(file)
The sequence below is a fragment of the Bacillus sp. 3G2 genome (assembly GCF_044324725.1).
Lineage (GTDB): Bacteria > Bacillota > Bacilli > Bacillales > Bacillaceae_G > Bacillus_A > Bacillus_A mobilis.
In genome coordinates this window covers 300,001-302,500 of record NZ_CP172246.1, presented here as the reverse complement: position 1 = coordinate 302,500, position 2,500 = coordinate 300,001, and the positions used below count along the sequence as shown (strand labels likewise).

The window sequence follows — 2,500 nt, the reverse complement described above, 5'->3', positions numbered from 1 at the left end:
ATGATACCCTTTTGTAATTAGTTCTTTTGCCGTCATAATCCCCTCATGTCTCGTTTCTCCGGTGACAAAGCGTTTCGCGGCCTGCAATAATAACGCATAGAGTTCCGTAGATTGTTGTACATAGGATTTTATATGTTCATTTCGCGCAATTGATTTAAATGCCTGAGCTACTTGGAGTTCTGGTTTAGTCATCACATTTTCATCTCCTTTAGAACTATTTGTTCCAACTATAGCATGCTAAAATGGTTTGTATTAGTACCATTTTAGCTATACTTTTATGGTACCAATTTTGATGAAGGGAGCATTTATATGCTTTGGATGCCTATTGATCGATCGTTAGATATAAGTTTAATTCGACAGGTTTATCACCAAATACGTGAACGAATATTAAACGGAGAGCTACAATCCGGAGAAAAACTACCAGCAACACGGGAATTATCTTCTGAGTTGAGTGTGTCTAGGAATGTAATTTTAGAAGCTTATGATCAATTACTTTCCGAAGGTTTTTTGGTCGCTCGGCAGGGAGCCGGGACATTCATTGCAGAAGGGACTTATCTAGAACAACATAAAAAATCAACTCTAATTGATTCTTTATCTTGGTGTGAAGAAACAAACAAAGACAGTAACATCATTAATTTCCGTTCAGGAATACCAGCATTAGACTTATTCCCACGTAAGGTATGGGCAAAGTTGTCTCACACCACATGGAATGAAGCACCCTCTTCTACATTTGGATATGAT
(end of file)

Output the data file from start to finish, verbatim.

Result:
The sequence below is a fragment of the Bacillus sp. 3G2 genome (assembly GCF_044324725.1).
Lineage (GTDB): Bacteria > Bacillota > Bacilli > Bacillales > Bacillaceae_G > Bacillus_A > Bacillus_A mobilis.
In genome coordinates this window covers 300,001-302,500 of record NZ_CP172246.1, presented here as the reverse complement: position 1 = coordinate 302,500, position 2,500 = coordinate 300,001, and the positions used below count along the sequence as shown (strand labels likewise).

The window sequence follows — 2,500 nt, the reverse complement described above, 5'->3', positions numbered from 1 at the left end:
ATGATACCCTTTTGTAATTAGTTCTTTTGCCGTCATAATCCCCTCATGTCTCGTTTCTCCGGTGACAAAGCGTTTCGCGGCCTGCAATAATAACGCATAGAGTTCCGTAGATTGTTGTACATAGGATTTTATATGTTCATTTCGCGCAATTGATTTAAATGCCTGAGCTACTTGGAGTTCTGGTTTAGTCATCACATTTTCATCTCCTTTAGAACTATTTGTTCCAACTATAGCATGCTAAAATGGTTTGTATTAGTACCATTTTAGCTATACTTTTATGGTACCAATTTTGATGAAGGGAGCATTTATATGCTTTGGATGCCTATTGATCGATCGTTAGATATAAGTTTAATTCGACAGGTTTATCACCAAATACGTGAACGAATATTAAACGGAGAGCTACAATCCGGAGAAAAACTACCAGCAACACGGGAATTATCTTCTGAGTTGAGTGTGTCTAGGAATGTAATTTTAGAAGCTTATGATCAATTACTTTCCGAAGGTTTTTTGGTCGCTCGGCAGGGAGCCGGGACATTCATTGCAGAAGGGACTTATCTAGAACAACATAAAAAATCAACTCTAATTGATTCTTTATCTTGGTGTGAAGAAACAAACAAAGACAGTAACATCATTAATTTCCGTTCAGGAATACCAGCATTAGACTTATTCCCACGTAAGGTATGGGCAAAGTTGTCTCACACCACATGGAATGAAGCACCCTCTTCTACATTTGGATATGAT